I hate spiders. They’re gross looking and even the ones that I know aren’t poisonous I still find extremely disturbing. Growing up in rural area, I spent plenty of time in the woods as a kid and have distinct memories of trying to peel spider webs out of my hair while imagining an angry, homeless spider is hiding just behind my ear waiting to crawl into my brain. Spider silk is some sticky stuff. It turns out that in the future, spider silk may be used inside electronic devices to help dissipate heat.
A Japanese mechanical engineer named Xinwei Wang has been investigating spider silk from a spider called the Golden Silk Orbweaver that is known for making complicated webs. The engineer was testing the spider silk for external connectivity and discovered that it is about 800 times more effective at conducting thermal energy than any other organic material tested.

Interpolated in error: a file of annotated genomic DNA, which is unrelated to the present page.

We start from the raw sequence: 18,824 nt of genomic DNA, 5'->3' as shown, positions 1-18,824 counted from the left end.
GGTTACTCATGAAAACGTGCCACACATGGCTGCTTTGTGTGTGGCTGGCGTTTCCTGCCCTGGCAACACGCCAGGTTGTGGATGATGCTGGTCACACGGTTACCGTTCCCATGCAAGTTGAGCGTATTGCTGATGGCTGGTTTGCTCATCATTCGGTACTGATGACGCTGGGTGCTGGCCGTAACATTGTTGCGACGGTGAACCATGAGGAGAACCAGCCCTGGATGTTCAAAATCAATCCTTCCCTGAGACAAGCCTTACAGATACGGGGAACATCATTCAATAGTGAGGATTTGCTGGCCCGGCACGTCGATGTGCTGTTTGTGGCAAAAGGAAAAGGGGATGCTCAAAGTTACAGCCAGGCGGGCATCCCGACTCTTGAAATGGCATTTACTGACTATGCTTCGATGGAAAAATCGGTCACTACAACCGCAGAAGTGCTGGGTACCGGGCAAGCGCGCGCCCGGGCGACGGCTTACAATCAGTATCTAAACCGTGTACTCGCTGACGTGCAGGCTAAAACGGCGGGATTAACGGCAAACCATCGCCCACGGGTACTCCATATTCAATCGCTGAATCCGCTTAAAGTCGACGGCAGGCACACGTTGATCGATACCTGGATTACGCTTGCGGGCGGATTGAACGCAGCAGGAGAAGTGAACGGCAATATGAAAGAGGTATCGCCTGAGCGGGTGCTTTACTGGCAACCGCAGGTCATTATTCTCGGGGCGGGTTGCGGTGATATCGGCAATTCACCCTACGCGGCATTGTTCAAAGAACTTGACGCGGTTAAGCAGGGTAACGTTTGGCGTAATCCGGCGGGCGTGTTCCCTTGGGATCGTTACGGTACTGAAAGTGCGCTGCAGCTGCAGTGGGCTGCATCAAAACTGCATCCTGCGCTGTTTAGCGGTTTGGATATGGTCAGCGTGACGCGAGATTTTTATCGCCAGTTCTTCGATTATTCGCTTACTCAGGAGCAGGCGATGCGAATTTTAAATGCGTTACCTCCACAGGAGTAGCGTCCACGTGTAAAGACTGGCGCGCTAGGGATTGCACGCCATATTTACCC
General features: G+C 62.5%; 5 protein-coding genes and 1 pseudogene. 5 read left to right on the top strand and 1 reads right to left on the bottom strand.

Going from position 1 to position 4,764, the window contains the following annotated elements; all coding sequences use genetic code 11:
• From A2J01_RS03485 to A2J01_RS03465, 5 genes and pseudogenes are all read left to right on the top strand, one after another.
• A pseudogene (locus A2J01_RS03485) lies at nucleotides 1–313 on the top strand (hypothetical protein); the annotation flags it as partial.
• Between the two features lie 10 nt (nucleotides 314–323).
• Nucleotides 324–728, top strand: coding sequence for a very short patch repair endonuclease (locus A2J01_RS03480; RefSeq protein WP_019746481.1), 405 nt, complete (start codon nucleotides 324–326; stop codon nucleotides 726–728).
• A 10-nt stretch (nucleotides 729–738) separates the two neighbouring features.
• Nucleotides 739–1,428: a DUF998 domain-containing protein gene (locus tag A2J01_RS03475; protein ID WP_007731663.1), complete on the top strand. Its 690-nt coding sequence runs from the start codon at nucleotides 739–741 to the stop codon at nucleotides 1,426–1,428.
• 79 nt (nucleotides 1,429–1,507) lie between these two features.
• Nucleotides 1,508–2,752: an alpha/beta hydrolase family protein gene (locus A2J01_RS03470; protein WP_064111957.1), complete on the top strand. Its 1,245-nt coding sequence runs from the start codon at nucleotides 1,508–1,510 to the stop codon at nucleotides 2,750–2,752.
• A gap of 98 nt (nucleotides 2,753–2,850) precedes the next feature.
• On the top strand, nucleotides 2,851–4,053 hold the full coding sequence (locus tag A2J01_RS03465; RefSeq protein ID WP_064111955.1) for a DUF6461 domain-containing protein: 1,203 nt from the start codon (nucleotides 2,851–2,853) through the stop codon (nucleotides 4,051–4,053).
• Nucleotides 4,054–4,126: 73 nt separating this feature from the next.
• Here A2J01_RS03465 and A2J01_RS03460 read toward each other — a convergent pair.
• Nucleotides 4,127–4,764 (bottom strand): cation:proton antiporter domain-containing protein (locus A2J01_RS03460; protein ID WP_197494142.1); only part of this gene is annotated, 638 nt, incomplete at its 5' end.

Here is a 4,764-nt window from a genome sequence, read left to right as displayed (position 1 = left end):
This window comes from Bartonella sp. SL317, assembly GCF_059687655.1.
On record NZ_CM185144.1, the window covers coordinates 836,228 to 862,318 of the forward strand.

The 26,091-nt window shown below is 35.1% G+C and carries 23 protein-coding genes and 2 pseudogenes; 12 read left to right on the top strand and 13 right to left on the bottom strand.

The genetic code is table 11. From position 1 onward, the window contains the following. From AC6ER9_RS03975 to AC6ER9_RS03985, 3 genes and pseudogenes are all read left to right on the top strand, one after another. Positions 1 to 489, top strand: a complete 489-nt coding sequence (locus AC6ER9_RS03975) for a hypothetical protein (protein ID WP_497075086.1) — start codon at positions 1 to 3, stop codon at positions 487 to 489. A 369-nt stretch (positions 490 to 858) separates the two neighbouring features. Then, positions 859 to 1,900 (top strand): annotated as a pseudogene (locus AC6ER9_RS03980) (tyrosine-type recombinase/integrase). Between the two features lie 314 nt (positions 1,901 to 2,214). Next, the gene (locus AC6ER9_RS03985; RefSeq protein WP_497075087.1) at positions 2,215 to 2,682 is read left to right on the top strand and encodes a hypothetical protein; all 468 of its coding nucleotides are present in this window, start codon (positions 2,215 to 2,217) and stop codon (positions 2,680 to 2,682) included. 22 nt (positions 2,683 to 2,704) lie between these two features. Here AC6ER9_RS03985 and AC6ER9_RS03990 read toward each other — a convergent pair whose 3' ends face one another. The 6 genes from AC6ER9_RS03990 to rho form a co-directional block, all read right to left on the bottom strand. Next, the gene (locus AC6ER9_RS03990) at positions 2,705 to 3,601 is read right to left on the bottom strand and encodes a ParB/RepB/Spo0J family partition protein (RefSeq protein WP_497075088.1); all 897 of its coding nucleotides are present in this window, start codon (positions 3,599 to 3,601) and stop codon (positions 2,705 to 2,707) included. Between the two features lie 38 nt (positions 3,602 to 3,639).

In fact, it was better than almost all non-organic materials tested including copper, iron, and silicon. Another interesting factoid is that the research team discovered that by stretching the silk to 20% of its capacity, thermal conductivity also increased by 20%. Typically, when material is stretched it loses thermal conductivity. There are no plans to use this spider silk for making electronics right now, but in the future spiders webs inside your computer could be there to keep your PC cool rather than because you don’t keep it clean.